This Court has repeatedly had occasion to say that the railroads, though their property be dedicated to the public use, remain the private property of their owners, and that their assets may not be taken without just compensation. The carriers have not ceased to be privately operated and privately owned, however much subject to regulation in the interest of interstate commerce. There is no warrant for taking the property or money of one and transferring it to another without compensation, whether the object of the transfer be to build up the equipment of the transferee or to pension its employees. . . . The argument is that, since the railroads and the public have a common interest in the efficient performance of the whole transportation chain, it is proper and necessary to require all carriers to contribute to the cost of a plan designed to serve this end. It is said that the pooling principle is desirable because there are many small carriers whose employees are too few to justify maintenance of a separate retirement plan for each.

In support of that view, several cases had been cited. Those cases were reviewed and distinguished, and we concluded, p. 360,

that the provisions of the act which disregard the private and separate ownership of the several respondents, treat them all as a single employer, and pool all their assets, regardless of their individual obligations and the varying conditions found in their respective enterprises, cannot be justified as consistent with due process.

Cases which are relied upon here to sustain the Alabama statute were relied upon there to sustain the Retirement Act, Mountain Timber Co. v. Washington, 243 U.S. 219, among others. That case dealt with the Washington Workmen’s Compensation Act, requiring designated payments to be made by employers into a state fund for compensating injured workmen. But we pointed out (295 U.S. 330) that, although the payments were made into a common fund, accounts were to be kept with each industry in accordance with the classification, and no class was to be liable for the depletion of the fund by reason of accidents happening in another class. And we said:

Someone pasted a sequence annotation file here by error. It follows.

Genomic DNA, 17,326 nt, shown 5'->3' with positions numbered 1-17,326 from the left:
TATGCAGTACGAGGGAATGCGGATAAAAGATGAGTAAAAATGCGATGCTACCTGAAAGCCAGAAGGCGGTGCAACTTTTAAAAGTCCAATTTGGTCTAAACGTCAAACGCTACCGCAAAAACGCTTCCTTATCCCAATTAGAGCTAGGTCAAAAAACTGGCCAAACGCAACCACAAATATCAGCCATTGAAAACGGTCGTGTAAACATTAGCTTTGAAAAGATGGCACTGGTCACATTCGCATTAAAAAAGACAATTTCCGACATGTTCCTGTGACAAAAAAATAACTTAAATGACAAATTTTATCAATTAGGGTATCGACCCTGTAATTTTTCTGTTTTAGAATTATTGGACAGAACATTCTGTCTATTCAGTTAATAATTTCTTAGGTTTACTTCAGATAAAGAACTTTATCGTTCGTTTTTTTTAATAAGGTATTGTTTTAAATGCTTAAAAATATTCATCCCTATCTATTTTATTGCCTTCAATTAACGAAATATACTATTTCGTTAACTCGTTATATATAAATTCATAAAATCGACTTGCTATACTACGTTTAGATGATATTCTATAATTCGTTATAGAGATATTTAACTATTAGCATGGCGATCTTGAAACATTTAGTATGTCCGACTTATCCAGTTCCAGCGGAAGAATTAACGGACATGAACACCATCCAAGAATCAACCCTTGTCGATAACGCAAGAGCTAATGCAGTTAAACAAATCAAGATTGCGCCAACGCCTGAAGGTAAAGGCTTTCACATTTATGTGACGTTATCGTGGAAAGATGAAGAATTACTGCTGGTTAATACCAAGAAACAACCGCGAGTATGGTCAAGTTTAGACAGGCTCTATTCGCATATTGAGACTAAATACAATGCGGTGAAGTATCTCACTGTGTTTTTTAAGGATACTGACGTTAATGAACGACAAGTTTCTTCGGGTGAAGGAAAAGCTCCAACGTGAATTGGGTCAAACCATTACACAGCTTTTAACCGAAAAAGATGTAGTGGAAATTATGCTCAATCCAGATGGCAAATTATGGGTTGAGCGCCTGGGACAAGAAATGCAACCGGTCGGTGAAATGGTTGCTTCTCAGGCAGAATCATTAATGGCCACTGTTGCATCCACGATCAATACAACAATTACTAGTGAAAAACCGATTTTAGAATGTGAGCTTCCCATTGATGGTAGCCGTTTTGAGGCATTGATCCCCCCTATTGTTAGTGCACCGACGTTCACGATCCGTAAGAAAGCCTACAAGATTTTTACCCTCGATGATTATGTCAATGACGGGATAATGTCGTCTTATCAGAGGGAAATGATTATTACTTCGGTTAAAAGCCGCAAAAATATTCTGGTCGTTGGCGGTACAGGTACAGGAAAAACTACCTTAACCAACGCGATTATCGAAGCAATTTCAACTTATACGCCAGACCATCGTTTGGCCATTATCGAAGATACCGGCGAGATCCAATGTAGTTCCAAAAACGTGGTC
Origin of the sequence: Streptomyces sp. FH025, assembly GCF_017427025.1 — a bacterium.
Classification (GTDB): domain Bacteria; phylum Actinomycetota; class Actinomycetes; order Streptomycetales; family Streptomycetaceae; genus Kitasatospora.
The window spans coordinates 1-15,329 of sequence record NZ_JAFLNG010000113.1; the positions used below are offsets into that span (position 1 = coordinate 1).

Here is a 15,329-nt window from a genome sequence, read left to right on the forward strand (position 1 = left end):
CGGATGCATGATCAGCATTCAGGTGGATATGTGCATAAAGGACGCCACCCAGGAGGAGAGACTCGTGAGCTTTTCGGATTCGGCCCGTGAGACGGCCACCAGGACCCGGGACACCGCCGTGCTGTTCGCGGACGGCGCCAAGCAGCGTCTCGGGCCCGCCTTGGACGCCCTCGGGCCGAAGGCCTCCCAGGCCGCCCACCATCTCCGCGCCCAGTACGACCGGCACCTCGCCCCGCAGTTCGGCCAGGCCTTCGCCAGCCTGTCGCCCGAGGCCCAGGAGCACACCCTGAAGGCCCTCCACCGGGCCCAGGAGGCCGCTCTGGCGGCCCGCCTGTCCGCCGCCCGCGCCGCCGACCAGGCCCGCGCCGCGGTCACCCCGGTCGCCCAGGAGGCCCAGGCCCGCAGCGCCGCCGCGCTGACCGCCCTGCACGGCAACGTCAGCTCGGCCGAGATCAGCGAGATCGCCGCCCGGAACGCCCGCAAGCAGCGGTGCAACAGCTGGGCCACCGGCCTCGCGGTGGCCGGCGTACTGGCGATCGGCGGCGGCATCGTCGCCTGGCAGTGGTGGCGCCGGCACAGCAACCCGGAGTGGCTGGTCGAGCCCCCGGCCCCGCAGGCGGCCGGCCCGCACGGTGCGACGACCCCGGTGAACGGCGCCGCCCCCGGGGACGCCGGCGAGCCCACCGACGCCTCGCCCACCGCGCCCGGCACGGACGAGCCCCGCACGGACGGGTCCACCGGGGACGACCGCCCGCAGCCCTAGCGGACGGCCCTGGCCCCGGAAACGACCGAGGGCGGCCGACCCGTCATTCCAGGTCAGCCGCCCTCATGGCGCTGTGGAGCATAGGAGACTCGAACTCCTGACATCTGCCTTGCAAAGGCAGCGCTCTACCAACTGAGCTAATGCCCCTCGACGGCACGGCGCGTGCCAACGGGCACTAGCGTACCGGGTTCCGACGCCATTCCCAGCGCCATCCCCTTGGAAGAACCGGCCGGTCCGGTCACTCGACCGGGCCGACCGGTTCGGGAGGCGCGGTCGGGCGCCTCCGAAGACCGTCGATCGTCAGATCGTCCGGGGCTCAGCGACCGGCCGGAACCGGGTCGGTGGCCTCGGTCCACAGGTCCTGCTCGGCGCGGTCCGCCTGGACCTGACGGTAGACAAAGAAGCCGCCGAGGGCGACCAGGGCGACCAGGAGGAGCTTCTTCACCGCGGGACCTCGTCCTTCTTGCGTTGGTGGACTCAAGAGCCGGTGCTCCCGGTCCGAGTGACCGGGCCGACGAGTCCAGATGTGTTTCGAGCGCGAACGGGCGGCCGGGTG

The Railroad Retirement Act, on the contrary, makes no classification, but, as above said, treats all the carriers as a single employer, irrespective of their several conditions.

If the Alabama act had followed the plan of the Washington act in respect of classification, we should have a very different question to consider. The vice of the Alabama act is precisely that which was condemned in the Railroad Retirement Board case. Indeed, the vice is more pronounced, since the federal act, relating as it did to railroads only, dealt with a homogeneous group of employers, while the Alabama act seeks to impose the character of "a single employer" upon a large number of employers severally engaged in entirely dissimilar industries.

It must be borne in mind that we are not dealing with a general tax, the proceeds of which are to be appropriated for any public purpose which the legislature thereafter may select, but with a tax expressly levied for a specified purpose. The tax and the use of the tax are inseparably united, and if the proposed use contravenes the Constitution, it necessarily follows that the tax does the same. Cincinnati Soap Co. v. United States, ante, pp. 308, 313.